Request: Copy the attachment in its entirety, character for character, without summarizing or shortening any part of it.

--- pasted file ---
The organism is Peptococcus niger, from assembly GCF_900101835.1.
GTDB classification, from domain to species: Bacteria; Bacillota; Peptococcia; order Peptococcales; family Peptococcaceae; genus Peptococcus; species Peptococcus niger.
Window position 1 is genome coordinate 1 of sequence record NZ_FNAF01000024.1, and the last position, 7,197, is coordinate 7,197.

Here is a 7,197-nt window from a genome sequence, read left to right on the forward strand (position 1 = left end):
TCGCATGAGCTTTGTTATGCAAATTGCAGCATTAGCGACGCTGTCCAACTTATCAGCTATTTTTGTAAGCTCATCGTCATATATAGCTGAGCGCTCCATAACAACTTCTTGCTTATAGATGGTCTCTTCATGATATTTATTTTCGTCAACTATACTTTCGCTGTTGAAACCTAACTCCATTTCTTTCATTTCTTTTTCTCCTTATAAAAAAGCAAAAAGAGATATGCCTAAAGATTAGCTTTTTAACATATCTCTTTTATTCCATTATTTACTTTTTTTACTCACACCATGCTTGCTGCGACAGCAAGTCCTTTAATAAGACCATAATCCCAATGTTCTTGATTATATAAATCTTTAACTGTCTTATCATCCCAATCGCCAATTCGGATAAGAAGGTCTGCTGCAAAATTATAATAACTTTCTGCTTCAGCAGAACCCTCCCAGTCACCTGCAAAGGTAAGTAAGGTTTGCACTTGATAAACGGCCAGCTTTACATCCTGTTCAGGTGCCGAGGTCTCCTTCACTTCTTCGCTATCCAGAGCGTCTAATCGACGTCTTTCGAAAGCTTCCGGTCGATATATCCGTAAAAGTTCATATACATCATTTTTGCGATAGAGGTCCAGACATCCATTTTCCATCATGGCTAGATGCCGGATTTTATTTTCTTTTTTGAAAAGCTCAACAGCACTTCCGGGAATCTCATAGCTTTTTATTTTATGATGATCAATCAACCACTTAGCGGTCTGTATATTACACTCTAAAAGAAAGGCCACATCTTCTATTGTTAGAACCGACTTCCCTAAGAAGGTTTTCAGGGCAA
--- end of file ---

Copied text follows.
The organism is Peptococcus niger, from assembly GCF_900101835.1.
GTDB classification, from domain to species: Bacteria; Bacillota; Peptococcia; order Peptococcales; family Peptococcaceae; genus Peptococcus; species Peptococcus niger.
Window position 1 is genome coordinate 1 of sequence record NZ_FNAF01000024.1, and the last position, 7,197, is coordinate 7,197.

Here is a 7,197-nt window from a genome sequence, read left to right on the forward strand (position 1 = left end):
TCGCATGAGCTTTGTTATGCAAATTGCAGCATTAGCGACGCTGTCCAACTTATCAGCTATTTTTGTAAGCTCATCGTCATATATAGCTGAGCGCTCCATAACAACTTCTTGCTTATAGATGGTCTCTTCATGATATTTATTTTCGTCAACTATACTTTCGCTGTTGAAACCTAACTCCATTTCTTTCATTTCTTTTTCTCCTTATAAAAAAGCAAAAAGAGATATGCCTAAAGATTAGCTTTTTAACATATCTCTTTTATTCCATTATTTACTTTTTTTACTCACACCATGCTTGCTGCGACAGCAAGTCCTTTAATAAGACCATAATCCCAATGTTCTTGATTATATAAATCTTTAACTGTCTTATCATCCCAATCGCCAATTCGGATAAGAAGGTCTGCTGCAAAATTATAATAACTTTCTGCTTCAGCAGAACCCTCCCAGTCACCTGCAAAGGTAAGTAAGGTTTGCACTTGATAAACGGCCAGCTTTACATCCTGTTCAGGTGCCGAGGTCTCCTTCACTTCTTCGCTATCCAGAGCGTCTAATCGACGTCTTTCGAAAGCTTCCGGTCGATATATCCGTAAAAGTTCATATACATCATTTTTGCGATAGAGGTCCAGACATCCATTTTCCATCATGGCTAGATGCCGGATTTTATTTTCTTTTTTGAAAAGCTCAACAGCACTTCCGGGAATCTCATAGCTTTTTATTTTATGATGATCAATCAACCACTTAGCGGTCTGTATATTACACTCTAAAAGAAAGGCCACATCTTCTATTGTTAGAACCGACTTCCCTAAGAAGGTTTTCAGGGCAA